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From Health Law Daily, January 28, 2015

President Obama wages historic fight with bacteria

By Bryant Storm, J.D.

The White House has announced renewed efforts to combat antibiotic-resistant bacteria, which cause two million illnesses and 23,000 deaths in the U.S. each year. According to a White House press release, President Obama’s fiscal year (FY) 2016 budget has allocated more than $1.2 billion to efforts directed at combating and preventing antibiotic resistance. The $1.2 billion figure is more than double the current federal funding devoted to the problem.

Funding. The budgeted funding includes a $1 billion investment to HHS designed to aid in the development of antibacterial and new rapid diagnostics, speed up the discovery of new antibiotics, expand antibiotic stewardship, and evaluate new antibiotic treatments. The funding will be spread across organizations including the National Institutes of Health (NIH), the Food and Drug Administration (FDA), the Biomedical Advanced Research and Development Authority (BARDA), and the Centers for Disease Control and Prevention (CDC).

Stewardship. A great deal of the President’s funding efforts are premised upon the understanding that the “judicious use of antibiotics is essential to slow the emergence of antibiotic resistance in bacteria and extend the useful lifetime of effective antibiotics.” The budget intends to improve collaborative efforts and coordination to reduce the unnecessary spread of antibiotic-resistant bacteria across providers. The budget also aims at improving education among providers regarding antibiotic-resistant bacteria. Additionally, funding to the FDA will be devoted to continuing to phase out the use of “medically important antibiotics in food-producing animals.”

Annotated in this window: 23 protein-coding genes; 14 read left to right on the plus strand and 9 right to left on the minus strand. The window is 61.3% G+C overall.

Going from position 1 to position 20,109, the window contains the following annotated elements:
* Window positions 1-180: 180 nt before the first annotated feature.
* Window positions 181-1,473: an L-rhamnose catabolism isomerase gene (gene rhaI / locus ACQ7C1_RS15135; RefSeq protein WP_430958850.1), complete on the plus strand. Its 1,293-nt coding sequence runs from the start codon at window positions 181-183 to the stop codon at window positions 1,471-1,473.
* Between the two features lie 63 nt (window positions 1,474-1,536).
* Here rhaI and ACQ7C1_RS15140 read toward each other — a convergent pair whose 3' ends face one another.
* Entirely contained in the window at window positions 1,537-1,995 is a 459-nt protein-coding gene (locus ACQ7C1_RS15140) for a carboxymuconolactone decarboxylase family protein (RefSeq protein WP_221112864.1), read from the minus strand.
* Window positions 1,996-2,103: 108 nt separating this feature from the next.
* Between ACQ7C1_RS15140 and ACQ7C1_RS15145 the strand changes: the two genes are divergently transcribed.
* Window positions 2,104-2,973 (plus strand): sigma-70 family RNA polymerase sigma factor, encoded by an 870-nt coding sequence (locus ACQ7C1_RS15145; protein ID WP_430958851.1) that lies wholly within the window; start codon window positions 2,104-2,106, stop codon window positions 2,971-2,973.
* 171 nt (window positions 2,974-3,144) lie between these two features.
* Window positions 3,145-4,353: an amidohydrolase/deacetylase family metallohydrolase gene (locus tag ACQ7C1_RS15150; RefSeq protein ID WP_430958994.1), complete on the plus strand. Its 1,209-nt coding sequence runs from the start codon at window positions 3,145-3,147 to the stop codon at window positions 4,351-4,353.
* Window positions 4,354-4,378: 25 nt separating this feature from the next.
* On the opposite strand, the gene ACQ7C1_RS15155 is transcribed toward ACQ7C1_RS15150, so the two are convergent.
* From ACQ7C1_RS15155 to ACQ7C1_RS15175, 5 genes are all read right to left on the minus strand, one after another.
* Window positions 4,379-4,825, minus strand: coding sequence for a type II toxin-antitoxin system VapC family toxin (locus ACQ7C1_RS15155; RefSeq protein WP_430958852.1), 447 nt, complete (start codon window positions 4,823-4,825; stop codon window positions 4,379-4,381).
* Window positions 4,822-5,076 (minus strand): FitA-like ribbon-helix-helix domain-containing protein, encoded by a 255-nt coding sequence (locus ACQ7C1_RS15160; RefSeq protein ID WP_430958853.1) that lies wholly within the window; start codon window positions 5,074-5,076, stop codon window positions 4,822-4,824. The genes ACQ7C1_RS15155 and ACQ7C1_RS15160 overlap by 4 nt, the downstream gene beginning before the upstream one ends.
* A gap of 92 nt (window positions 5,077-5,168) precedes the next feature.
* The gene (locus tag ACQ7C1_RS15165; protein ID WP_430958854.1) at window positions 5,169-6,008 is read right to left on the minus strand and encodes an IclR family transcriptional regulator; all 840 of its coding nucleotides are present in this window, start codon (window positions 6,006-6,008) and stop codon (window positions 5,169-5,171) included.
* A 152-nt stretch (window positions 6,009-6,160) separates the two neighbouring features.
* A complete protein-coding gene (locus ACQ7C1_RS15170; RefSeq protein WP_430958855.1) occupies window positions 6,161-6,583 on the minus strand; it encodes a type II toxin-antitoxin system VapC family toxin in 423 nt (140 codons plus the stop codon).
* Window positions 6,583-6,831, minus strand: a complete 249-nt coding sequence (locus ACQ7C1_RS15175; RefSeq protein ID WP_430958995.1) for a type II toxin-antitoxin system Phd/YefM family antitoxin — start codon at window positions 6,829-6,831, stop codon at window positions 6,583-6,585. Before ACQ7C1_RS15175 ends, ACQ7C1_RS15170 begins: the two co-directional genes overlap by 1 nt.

Surveillance. The budget also focuses on efforts to monitor the spread of antibiotic-resistant bacteria. The 2016 funding will double the CDC’s Emerging Infections Program sites from 10 to 20. Also, support will be given to the FDA’s National Antimicrobial Resistance Monitoring System and the HHS Office of Global Affairs to “promote international communication and collaboration on combating antibiotic resistance, improve criteria for susceptibility reporting, and coordinate regulatory approaches with international agencies.”

Research. On the research front, funding is being devoted to deal with the reality that, as treatments become ineffective due to the emergence of resistance, new treatments become necessary.  The budget allocates money for basic life science research, in the hopes that new technologies can be used to advance the study of antibiotic resistance. Funding will also support efforts to develop new therapeutics and vaccines as well as alternative antibiotics for agricultural industries.

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